Last year, the Oklahoma City Thunder played its guts out all season long. Led by Kevin Durant’s superfluous scoring, Russell Westbrook’s manic energy and James Harden’s facial hair, the Thunder took the Miami Heat to the limit, eventually losing the NBA finals in five games to the loaded and star-studded dream team. It was a huge relief for the Heat, but most importantly for LeBron James, who got the veritable monkey off his back and also managed to make his “not one, not two, not three…” prediction not only plausible, but probable.
The lasting image for me, however, was not LeBron’s shiny receding hairline reflecting off the Larry O’Brien trophy, but a poignant moment that just preceded the presentation. When Game 5 got out of hand, Thunder coach Scott Brooks pulled his starters out and inserted the corpses at the end of his bench. But during a TV timeout, he shared a long and meaningful embrace with the Thunder’s would-be Big Three: Durant, Westbrook and Harden. In that moment, I thought anything was possible for this team.
Well, we all know what happened in the offseason: The Thunder traded Harden, knowing that they couldn’t afford to keep him and Serge Ibaka at the same time and deeming Ibaka more necessary to the team’s survival. The move seemed to work out for both the Thunder and the Houston Rockets, who gladly took Harden for a relative pittance of expiring contracts and gunner Kevin Martin.
But in the playoffs, when Russell Westbrook got hurt for pretty much the first time in his entire life, the Thunder stagnated. Durant had to resort to hero ball from the opening tip until the final horn and critics across the nation lampooned the OKC front office’s “foolish decision” to trade a would-be superstar entering his prime.
However, this decision is a perfect case of a no-win situation. The Thunder, by virtue of its visibility, would be damned if it made any moves and damned if it didn’t. Harden would get his money at the cost of any financial flexibility, the Thunder would let him walk for nothing or the front office would trade him for pennies on the dollar. There was no way for GM Sam Presti to do anything without getting blasted.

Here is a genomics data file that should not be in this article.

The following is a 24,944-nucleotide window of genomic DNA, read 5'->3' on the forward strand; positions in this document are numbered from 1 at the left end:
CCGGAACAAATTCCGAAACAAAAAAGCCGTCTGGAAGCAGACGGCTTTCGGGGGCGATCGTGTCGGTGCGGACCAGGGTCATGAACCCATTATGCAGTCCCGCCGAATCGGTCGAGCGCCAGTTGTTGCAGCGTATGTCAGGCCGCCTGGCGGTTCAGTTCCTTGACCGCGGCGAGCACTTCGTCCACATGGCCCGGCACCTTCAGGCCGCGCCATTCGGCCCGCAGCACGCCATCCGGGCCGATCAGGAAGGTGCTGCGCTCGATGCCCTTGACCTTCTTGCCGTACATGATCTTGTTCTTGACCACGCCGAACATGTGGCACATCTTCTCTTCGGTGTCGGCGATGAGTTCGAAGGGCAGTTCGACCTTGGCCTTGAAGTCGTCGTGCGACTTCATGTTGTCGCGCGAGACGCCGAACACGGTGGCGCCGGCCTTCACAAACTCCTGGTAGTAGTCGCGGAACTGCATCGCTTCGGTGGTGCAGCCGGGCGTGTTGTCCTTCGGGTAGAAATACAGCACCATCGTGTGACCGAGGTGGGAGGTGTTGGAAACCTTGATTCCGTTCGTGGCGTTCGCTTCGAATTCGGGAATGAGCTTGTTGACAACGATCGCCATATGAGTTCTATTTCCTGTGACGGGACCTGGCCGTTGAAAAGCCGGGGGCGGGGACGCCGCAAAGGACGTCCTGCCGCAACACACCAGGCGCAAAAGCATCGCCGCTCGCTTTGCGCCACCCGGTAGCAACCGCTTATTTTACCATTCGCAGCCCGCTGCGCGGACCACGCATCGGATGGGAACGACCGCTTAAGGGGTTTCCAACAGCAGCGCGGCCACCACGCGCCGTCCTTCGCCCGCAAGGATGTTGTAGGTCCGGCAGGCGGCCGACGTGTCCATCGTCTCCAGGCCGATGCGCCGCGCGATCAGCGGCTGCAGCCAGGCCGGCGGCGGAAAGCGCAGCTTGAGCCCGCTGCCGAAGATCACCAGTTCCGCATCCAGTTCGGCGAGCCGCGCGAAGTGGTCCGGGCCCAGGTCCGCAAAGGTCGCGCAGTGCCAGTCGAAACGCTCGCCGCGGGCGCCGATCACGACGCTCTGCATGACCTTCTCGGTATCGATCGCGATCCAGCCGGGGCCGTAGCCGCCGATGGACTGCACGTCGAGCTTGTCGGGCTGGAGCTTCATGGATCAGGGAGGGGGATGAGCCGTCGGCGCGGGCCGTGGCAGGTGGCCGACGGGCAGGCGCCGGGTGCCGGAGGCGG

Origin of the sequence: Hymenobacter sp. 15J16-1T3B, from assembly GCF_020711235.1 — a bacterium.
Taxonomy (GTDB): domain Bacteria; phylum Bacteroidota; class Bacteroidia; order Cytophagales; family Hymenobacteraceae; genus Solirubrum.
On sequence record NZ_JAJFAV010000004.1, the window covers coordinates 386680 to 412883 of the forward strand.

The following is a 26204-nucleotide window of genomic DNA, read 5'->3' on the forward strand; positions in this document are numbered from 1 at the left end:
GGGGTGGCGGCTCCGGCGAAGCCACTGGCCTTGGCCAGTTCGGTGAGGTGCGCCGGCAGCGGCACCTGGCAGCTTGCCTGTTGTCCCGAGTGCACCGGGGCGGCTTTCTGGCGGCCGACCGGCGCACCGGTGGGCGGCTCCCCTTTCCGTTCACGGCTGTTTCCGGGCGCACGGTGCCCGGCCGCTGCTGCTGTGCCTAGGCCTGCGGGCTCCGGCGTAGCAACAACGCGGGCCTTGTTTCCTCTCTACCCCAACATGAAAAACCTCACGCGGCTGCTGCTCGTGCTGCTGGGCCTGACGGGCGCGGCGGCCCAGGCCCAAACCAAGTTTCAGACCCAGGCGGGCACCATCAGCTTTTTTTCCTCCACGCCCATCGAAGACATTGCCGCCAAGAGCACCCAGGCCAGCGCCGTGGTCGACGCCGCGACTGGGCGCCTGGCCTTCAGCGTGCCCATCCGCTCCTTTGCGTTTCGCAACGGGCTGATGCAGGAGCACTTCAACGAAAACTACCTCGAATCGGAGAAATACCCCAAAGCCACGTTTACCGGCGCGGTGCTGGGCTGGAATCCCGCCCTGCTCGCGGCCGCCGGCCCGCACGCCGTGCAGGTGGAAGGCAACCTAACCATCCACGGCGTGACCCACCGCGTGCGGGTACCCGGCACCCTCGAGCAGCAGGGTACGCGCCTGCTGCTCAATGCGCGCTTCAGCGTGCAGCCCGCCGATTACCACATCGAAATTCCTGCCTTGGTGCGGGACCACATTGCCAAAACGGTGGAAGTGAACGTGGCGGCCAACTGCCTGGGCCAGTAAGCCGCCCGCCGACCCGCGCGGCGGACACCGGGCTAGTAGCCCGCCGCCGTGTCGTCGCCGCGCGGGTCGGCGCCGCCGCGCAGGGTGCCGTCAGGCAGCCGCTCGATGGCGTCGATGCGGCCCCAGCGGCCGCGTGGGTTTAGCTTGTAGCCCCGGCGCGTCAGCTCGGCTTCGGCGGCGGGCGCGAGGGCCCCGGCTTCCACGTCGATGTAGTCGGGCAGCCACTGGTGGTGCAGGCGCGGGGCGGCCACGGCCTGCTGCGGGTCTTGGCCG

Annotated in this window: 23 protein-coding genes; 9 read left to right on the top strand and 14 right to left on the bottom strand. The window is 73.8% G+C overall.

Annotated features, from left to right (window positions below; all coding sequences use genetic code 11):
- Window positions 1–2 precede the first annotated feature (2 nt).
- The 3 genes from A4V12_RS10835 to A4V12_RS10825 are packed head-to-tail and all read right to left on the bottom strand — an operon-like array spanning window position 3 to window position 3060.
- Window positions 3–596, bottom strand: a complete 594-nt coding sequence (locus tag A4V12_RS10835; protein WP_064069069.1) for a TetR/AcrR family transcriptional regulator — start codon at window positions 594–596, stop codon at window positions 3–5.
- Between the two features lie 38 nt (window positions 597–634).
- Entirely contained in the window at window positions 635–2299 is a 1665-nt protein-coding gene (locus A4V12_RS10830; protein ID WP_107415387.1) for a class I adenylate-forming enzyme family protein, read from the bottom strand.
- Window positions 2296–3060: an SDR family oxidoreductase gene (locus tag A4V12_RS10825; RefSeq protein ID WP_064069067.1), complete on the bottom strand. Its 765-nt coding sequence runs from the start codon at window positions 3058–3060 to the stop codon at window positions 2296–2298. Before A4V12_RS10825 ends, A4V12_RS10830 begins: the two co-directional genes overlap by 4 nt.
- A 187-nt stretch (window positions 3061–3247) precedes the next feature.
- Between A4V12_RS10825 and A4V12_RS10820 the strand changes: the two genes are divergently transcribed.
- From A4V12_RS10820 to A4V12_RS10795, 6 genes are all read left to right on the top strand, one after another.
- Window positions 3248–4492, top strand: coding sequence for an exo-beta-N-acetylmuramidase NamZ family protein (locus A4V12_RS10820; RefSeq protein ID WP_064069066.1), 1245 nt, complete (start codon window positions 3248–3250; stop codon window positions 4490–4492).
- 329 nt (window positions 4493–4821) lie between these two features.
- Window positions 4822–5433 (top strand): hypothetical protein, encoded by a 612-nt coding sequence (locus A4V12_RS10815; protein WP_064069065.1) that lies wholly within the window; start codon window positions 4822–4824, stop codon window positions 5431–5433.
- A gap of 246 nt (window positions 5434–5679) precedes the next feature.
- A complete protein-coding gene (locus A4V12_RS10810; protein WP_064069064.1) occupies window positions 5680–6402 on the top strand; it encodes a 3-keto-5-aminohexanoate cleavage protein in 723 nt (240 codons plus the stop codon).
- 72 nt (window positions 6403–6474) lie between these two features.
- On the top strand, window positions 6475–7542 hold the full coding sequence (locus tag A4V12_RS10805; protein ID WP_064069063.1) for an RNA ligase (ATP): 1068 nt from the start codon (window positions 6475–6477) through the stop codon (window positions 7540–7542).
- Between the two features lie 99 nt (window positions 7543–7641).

Fast-forward to today and many playoff teams find themselves in similar positions: quite pleased with their young cores, but unable to guarantee themselves contender status without making some unpopular moves.
The Memphis Grizzlies jettisoned Rudy Gay and now see themselves in the Western Conference finals. Conversely, the Los Angeles Clippers stood pat and now stand the risk of losing Chris Paul in free agency.
The Chicago Bulls continue to wait for their messiah, Derrick Rose, to get healthy and guide them to the promised land. On the flip side, the Boston Celtics are stuck between a rock and a hard place with franchise cornerstones Paul Pierce and Kevin Garnett entering the twilights of their careers and a young cohort of talent, led by the enigmatic Rajon Rondo, the explosive Jeff Green and the gritty Avery Bradley, waiting in the wings for opportunities.
The Denver Nuggets stood pat after their moves to acquire Andre Iguodala last season and eventually lost a wild series to the Golden State Warriors. Those same Warriors eventually got wrecked by the evergreen San Antonio Spurs and now face questions about the financial viability and contender status of the team as it is constructed today. Shockingly, these questions are only for playoff teams; elsewhere, the Los Angeles Lakers are so high over the luxury tax line that the penalties associated with their high cap number could probably cure world hunger—and they didn’t even make the playoffs (I will take this God-given opportunity to tell Lakers fans to suck it).
The message, then, is that constructing an NBA team involves a ton of luck, even if you exclusively make smart moves. For all the aforementioned teams, the offseason looks to be a place both scary and full of promise. As the saying goes, hindsight is 20-20, which is undoubtedly true.
When it comes to NBA roster decisions, however, foresight is clinically blind. Bear that in mind the next time you get after your team’s front office. Who really knows what the future holds?
Vignesh Venkataraman didn’t start writing this column until two hours after it was due. Make sure you don’t go anywhere near your team’s front office at email@example.com and follow him on Twitter at ViggyFresh.